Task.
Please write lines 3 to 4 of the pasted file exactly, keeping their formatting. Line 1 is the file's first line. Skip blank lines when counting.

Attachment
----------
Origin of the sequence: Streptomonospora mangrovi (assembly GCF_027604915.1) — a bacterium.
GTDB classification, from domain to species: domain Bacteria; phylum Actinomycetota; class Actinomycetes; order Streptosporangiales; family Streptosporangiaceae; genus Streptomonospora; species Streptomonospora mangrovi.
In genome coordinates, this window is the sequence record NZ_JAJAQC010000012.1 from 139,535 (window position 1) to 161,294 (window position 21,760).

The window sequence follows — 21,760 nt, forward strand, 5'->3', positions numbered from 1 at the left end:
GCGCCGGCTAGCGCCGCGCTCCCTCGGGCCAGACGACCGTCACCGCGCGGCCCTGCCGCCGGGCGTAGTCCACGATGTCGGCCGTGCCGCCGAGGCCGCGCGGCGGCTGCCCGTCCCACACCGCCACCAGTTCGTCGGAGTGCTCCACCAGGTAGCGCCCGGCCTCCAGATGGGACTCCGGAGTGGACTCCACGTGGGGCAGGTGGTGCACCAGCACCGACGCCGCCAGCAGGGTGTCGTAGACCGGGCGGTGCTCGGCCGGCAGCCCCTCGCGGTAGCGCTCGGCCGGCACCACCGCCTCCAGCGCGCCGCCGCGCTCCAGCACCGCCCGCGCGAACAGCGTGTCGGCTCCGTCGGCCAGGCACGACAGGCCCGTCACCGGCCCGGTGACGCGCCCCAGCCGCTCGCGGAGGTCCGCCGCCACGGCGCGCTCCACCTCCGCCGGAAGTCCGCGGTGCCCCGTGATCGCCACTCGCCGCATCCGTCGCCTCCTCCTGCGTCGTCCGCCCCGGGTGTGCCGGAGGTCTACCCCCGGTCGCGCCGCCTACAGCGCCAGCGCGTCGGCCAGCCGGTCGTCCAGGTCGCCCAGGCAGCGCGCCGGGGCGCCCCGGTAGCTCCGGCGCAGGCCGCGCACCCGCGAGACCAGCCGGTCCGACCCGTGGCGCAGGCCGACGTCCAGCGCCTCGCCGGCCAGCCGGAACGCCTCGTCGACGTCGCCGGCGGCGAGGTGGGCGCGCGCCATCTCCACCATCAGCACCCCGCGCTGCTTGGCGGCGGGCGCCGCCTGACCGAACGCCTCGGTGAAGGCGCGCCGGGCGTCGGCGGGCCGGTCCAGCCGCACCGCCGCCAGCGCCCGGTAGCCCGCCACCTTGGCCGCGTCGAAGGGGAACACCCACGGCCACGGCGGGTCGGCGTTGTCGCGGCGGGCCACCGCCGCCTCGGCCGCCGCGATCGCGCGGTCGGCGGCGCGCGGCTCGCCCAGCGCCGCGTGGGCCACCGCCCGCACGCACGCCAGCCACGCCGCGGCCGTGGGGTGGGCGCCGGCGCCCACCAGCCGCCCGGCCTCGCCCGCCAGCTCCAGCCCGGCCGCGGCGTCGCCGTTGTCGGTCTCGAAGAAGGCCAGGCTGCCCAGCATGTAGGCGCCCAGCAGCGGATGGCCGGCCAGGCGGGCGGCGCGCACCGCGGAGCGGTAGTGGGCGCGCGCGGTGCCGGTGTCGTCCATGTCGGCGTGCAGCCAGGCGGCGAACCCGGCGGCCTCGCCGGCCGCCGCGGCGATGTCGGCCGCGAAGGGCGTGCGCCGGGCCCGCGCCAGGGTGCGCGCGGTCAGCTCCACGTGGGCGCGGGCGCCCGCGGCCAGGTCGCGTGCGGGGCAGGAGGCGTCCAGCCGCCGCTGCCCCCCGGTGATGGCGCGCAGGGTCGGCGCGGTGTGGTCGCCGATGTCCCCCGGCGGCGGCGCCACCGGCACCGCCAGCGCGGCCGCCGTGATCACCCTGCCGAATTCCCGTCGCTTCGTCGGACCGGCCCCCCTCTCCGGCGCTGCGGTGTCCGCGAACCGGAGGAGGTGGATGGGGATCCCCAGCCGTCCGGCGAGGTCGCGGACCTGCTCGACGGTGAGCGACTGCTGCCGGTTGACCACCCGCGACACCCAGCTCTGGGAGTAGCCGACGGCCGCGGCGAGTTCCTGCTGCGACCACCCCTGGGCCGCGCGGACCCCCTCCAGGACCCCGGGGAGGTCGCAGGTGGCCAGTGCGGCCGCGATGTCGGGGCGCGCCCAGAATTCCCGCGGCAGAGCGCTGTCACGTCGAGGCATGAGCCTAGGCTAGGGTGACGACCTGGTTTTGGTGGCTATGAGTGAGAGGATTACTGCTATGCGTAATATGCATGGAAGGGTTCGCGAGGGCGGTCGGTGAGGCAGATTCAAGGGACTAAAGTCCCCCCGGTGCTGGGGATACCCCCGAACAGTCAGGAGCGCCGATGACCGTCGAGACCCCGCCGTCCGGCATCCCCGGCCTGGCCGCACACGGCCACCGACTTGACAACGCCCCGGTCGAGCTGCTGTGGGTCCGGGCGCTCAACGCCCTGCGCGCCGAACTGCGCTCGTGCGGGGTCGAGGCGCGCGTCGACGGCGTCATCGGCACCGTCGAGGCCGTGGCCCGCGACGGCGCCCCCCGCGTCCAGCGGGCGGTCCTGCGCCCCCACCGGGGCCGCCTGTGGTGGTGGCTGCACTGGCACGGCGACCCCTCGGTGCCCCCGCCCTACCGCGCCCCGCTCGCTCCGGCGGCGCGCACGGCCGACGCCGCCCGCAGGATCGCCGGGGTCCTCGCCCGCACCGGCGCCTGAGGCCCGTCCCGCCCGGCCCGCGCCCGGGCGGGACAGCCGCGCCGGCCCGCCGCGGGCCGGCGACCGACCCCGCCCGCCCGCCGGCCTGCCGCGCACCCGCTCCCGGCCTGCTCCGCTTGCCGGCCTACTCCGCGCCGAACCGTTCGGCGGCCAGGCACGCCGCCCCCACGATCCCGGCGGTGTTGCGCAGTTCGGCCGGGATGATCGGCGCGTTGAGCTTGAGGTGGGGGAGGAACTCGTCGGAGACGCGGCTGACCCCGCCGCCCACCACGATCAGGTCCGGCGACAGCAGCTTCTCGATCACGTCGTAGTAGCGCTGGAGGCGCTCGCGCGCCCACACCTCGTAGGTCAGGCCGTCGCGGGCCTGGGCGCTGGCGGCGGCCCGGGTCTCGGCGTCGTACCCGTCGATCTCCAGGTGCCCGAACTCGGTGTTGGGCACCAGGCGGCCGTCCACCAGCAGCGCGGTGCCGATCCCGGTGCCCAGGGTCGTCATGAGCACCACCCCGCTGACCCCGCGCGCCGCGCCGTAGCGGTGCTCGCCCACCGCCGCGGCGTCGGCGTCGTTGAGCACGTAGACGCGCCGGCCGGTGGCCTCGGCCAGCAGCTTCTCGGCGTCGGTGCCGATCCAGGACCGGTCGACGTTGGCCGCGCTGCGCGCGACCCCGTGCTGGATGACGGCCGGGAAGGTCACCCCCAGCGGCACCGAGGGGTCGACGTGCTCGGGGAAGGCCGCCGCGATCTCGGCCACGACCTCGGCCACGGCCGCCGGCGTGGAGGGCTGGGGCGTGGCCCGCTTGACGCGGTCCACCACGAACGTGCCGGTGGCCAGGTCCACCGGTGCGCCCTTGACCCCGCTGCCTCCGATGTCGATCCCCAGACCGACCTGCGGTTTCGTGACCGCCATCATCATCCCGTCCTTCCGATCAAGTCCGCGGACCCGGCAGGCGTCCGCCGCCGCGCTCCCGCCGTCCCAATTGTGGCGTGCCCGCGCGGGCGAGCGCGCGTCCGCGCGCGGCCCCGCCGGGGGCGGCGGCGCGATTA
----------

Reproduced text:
In genome coordinates, this window is the sequence record NZ_JAJAQC010000012.1 from 139,535 (window position 1) to 161,294 (window position 21,760).

The window sequence follows — 21,760 nt, forward strand, 5'->3', positions numbered from 1 at the left end: